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Tips for Solo PR Practitioners

This is a guest post by Alison Kenney, a Boston-based independent PR practitioner with over 15 years of experience in the field.

More and more PR pros are going solo these days.   Often the economy is tipping their hand — striking out on their own after a lay-off or finally calling it quits themselves as a result of a "now or never" attitude.  I′ve been a solo PR practitioner for the past 8 years and have these tips to share from what′s worked for me:

There′s a difference between freelancing and consulting.
Freelancing is essentially working for someone else — sub-contracting with another agency or an employer.  Consulting is when you interface with a client directly and run the project or program.  With either role you are self-employed, must fill out a 1099 tax form, and typically concede receiving any benefits.  Consultants tend to earn more than freelancers and take on a more strategic role.  Solo practitioners can do either (and both!) but it helps to know the terminology so you′re on the same page as prospective employers.

Don′t burn bridges.

If PR is all about reputation management, then being a solo PR practitioner, where you rely heavily on referrals and word-of-mouth leads, means relationships are king!  The PR industry can be a small world, where job turnover means yesterday′s client is tomorrow′s"¦client.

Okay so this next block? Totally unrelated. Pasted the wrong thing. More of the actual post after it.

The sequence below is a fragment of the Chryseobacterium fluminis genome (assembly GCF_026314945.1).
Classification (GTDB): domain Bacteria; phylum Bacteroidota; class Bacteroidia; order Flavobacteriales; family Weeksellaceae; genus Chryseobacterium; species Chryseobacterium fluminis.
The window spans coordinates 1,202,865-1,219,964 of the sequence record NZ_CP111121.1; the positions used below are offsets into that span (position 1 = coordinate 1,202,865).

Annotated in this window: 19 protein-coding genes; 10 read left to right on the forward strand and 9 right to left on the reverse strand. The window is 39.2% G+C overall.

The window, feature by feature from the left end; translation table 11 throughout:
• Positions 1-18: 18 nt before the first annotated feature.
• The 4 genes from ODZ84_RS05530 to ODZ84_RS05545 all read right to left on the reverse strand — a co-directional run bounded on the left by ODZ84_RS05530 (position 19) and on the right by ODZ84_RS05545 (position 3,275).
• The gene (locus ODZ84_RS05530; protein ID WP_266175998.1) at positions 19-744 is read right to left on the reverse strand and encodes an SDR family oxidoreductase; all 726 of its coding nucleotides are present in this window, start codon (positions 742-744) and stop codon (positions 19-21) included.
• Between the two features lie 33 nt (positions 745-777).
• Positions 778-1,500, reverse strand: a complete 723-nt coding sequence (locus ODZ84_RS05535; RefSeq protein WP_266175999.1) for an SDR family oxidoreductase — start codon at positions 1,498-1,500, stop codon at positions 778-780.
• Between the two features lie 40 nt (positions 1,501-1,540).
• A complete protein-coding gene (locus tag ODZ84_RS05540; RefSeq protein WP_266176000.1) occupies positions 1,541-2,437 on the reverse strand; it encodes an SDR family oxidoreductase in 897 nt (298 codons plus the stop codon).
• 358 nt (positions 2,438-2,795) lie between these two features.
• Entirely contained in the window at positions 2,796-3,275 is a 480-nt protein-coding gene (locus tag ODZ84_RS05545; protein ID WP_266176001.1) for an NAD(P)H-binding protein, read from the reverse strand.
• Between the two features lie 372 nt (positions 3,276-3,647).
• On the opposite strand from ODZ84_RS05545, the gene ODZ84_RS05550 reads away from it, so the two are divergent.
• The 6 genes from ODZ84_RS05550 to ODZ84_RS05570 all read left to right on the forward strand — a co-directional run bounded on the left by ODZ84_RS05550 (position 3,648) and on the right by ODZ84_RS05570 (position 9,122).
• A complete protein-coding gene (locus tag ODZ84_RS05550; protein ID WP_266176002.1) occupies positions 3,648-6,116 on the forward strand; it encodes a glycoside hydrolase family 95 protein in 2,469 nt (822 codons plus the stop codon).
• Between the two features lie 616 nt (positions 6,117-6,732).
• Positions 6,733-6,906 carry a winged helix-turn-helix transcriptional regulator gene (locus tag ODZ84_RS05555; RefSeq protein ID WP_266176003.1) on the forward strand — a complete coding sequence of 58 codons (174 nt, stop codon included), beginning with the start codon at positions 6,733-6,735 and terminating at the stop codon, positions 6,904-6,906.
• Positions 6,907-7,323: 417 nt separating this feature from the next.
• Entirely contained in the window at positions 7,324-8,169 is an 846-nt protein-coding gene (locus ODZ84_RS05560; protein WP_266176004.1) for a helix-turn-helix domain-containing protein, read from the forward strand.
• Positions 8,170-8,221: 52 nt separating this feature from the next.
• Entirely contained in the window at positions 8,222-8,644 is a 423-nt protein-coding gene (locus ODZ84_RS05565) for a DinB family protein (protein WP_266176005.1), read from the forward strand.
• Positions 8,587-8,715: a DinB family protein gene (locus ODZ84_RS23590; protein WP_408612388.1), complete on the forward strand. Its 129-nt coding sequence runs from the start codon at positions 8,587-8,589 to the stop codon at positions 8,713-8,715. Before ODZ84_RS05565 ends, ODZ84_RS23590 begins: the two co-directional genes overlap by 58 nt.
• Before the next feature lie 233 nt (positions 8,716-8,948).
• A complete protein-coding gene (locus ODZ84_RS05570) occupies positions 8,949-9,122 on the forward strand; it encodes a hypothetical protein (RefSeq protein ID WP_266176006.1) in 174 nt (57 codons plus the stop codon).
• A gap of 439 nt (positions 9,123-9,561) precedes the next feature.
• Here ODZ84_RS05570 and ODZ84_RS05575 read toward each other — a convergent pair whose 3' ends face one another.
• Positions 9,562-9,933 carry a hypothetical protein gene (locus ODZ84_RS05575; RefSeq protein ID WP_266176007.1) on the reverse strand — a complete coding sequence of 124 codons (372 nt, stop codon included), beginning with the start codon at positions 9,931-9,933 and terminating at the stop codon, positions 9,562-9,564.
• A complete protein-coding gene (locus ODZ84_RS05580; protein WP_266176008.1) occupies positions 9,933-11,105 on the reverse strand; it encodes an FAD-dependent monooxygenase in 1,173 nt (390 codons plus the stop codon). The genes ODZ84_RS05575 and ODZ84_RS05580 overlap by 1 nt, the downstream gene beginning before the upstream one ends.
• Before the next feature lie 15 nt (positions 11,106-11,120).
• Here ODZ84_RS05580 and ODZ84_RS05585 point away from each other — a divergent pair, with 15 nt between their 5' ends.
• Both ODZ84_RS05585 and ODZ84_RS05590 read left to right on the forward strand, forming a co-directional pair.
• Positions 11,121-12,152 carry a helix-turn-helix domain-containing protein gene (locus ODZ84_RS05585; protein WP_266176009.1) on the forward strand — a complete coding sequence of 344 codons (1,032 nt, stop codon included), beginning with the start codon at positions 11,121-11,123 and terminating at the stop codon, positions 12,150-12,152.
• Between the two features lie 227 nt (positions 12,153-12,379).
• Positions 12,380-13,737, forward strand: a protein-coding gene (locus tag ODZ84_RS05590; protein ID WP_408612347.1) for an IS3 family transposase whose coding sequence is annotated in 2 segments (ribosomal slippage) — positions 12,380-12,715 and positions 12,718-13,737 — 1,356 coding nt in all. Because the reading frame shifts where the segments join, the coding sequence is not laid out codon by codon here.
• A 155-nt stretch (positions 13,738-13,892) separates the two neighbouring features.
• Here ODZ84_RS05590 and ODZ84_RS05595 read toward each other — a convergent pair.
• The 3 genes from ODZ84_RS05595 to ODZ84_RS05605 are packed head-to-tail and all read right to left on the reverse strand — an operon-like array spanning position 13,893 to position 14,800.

Focus. Working on your own is liberating, but all the "unstructured" time can also distract you from accomplishing your goals.  If you end up freelancing or consulting for work/life balance reasons, e.g. having more time for children, be sure to set specific goals.  Be clear about what your client goals are versus what you want to accomplish with your new flexible schedule.  Having an office space, hiring childcare and setting work hours will increase your odds of meeting these goals.

Understand your source(s) of business. подборка эротических приколов The Reader порно трусики PR is different from some other service businesses.  Clients don′t typically look in the phone book or follow up on a coupon to find someone who can build and promote their company brand.  They are guided by referrals from trusted sources and to get those referrals you will most likely have to develop and care for your network.

Alison Kenney is an independent PR practitioner with more than 15 years of PR consulting experience.  She is based on Boston′s North Shore and has worked with organizations in the technology, professional services and consumer industries.  She can be reached at


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